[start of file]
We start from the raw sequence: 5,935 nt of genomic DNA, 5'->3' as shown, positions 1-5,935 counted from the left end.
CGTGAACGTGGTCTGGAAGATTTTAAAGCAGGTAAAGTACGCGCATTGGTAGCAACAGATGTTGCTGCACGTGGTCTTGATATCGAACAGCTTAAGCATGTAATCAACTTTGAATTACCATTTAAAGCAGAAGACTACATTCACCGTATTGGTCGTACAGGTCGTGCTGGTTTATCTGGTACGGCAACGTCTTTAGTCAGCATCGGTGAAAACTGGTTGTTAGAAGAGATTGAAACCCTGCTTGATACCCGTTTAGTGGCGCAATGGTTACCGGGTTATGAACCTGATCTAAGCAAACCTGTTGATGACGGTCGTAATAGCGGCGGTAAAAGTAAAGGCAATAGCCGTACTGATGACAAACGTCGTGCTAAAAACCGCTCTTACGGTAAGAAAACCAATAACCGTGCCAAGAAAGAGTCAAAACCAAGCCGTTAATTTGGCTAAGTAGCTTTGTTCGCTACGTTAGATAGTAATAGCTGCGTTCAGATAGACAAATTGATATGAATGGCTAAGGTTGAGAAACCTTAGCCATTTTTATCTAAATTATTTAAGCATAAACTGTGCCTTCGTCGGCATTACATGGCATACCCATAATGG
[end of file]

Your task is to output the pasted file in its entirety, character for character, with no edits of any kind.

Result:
We start from the raw sequence: 5,935 nt of genomic DNA, 5'->3' as shown, positions 1-5,935 counted from the left end.
CGTGAACGTGGTCTGGAAGATTTTAAAGCAGGTAAAGTACGCGCATTGGTAGCAACAGATGTTGCTGCACGTGGTCTTGATATCGAACAGCTTAAGCATGTAATCAACTTTGAATTACCATTTAAAGCAGAAGACTACATTCACCGTATTGGTCGTACAGGTCGTGCTGGTTTATCTGGTACGGCAACGTCTTTAGTCAGCATCGGTGAAAACTGGTTGTTAGAAGAGATTGAAACCCTGCTTGATACCCGTTTAGTGGCGCAATGGTTACCGGGTTATGAACCTGATCTAAGCAAACCTGTTGATGACGGTCGTAATAGCGGCGGTAAAAGTAAAGGCAATAGCCGTACTGATGACAAACGTCGTGCTAAAAACCGCTCTTACGGTAAGAAAACCAATAACCGTGCCAAGAAAGAGTCAAAACCAAGCCGTTAATTTGGCTAAGTAGCTTTGTTCGCTACGTTAGATAGTAATAGCTGCGTTCAGATAGACAAATTGATATGAATGGCTAAGGTTGAGAAACCTTAGCCATTTTTATCTAAATTATTTAAGCATAAACTGTGCCTTCGTCGGCATTACATGGCATACCCATAATGG